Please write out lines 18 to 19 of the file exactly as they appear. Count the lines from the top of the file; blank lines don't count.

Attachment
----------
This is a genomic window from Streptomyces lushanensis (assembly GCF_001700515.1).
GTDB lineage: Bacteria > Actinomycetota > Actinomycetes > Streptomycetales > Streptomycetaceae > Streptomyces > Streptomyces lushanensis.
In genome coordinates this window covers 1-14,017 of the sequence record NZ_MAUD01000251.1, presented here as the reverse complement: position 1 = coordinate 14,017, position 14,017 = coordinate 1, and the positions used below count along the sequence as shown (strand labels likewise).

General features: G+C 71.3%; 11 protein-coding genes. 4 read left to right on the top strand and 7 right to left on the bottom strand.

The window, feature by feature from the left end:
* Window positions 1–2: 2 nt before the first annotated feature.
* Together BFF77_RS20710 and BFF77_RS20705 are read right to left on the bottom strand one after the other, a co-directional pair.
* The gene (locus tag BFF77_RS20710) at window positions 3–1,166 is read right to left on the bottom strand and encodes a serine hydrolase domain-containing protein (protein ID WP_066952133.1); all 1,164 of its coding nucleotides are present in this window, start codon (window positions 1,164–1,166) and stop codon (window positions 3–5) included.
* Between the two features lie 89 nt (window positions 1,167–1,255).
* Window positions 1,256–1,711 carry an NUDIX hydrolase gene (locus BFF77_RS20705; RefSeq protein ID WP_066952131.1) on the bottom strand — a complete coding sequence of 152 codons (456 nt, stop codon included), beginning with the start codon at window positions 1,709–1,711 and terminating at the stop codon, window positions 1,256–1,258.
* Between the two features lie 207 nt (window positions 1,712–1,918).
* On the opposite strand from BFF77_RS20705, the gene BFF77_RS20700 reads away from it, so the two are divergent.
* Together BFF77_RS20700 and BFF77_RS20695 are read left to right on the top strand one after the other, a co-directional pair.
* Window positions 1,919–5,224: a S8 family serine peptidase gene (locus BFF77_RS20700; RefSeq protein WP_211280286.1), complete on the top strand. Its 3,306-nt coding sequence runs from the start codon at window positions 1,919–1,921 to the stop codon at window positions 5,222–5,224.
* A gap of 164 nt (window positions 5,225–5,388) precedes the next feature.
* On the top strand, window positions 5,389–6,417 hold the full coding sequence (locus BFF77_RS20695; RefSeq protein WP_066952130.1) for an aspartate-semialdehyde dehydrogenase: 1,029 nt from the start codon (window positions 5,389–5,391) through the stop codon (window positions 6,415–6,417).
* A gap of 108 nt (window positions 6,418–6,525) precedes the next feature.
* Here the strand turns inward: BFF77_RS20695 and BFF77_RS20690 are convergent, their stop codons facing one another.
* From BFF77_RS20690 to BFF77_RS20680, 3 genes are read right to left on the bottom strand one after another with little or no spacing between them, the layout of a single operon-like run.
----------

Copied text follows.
* Here the strand turns inward: BFF77_RS20695 and BFF77_RS20690 are convergent, their stop codons facing one another.
* From BFF77_RS20690 to BFF77_RS20680, 3 genes are read right to left on the bottom strand one after another with little or no spacing between them, the layout of a single operon-like run.